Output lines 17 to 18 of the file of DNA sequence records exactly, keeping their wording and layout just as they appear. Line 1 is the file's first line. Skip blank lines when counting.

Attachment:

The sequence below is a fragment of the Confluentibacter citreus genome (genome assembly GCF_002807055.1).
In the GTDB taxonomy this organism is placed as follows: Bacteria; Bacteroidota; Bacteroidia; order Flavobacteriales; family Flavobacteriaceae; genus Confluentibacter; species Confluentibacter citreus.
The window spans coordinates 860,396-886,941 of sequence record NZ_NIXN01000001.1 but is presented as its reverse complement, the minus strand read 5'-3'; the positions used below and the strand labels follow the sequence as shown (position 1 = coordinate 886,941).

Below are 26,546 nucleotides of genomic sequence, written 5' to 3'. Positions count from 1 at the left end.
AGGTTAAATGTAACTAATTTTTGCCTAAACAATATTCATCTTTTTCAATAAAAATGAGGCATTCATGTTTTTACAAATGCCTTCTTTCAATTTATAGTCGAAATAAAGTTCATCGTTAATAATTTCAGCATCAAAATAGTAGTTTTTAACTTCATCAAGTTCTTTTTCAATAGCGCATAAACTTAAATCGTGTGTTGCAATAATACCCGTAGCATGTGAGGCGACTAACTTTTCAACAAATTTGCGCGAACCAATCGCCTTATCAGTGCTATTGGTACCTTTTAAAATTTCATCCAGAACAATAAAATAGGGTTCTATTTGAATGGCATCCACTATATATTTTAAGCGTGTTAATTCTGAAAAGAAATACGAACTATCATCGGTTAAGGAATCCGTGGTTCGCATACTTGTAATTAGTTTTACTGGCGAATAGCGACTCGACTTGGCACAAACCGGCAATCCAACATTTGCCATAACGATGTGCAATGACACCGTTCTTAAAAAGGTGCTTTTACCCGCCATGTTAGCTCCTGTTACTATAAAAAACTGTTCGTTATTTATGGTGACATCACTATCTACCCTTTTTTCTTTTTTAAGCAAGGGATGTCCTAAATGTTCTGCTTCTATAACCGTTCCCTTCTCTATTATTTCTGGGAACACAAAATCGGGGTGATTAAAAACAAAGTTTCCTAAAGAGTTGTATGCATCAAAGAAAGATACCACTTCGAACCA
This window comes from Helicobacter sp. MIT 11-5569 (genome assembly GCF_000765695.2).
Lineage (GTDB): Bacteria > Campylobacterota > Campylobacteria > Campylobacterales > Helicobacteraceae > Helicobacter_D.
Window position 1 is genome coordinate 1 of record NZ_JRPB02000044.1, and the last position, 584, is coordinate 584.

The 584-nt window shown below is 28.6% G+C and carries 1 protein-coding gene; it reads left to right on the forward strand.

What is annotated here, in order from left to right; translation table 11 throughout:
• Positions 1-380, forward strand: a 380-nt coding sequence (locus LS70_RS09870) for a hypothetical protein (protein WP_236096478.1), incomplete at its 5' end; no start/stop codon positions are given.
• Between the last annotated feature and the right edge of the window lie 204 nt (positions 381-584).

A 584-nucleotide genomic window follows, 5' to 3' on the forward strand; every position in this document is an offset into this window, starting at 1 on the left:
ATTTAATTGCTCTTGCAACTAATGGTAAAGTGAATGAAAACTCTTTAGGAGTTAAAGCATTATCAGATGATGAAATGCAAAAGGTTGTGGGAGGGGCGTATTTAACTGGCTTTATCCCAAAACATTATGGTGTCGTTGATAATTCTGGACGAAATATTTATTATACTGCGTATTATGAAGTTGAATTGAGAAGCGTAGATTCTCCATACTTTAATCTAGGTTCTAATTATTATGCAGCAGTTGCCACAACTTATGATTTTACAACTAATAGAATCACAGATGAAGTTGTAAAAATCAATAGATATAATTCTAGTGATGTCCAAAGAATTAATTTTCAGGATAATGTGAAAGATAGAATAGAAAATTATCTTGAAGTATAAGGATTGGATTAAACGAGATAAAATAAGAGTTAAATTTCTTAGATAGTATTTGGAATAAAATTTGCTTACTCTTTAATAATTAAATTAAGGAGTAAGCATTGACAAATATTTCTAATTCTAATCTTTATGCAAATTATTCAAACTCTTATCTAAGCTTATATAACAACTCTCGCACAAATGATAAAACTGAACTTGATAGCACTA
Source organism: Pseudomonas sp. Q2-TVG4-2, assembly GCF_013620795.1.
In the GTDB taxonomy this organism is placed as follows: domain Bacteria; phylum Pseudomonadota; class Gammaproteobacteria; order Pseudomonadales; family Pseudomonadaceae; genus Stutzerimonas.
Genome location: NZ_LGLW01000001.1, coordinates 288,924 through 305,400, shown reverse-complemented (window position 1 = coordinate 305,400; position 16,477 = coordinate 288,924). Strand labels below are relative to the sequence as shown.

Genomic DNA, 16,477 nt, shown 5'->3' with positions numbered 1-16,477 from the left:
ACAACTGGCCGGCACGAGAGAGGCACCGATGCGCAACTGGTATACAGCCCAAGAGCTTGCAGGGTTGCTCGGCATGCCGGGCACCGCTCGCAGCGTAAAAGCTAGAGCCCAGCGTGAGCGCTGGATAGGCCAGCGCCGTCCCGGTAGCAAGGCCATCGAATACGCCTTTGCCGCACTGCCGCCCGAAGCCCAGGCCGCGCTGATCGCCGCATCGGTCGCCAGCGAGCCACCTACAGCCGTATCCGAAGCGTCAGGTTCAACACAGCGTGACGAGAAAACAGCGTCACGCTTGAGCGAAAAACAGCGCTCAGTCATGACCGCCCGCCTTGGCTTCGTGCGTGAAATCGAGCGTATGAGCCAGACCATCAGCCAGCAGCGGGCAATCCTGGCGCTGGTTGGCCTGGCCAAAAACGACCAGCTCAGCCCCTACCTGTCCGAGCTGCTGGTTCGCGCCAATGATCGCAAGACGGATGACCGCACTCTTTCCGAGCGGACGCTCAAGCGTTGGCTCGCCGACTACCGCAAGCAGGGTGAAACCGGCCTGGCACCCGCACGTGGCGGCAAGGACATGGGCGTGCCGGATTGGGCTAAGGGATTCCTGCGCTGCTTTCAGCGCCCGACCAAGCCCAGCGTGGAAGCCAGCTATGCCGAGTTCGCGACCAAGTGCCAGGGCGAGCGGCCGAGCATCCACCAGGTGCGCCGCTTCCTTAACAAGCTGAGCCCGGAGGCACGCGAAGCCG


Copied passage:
Genome location: NZ_LGLW01000001.1, coordinates 288,924 through 305,400, shown reverse-complemented (window position 1 = coordinate 305,400; position 16,477 = coordinate 288,924). Strand labels below are relative to the sequence as shown.

Genomic DNA, 16,477 nt, shown 5'->3' with positions numbered 1-16,477 from the left: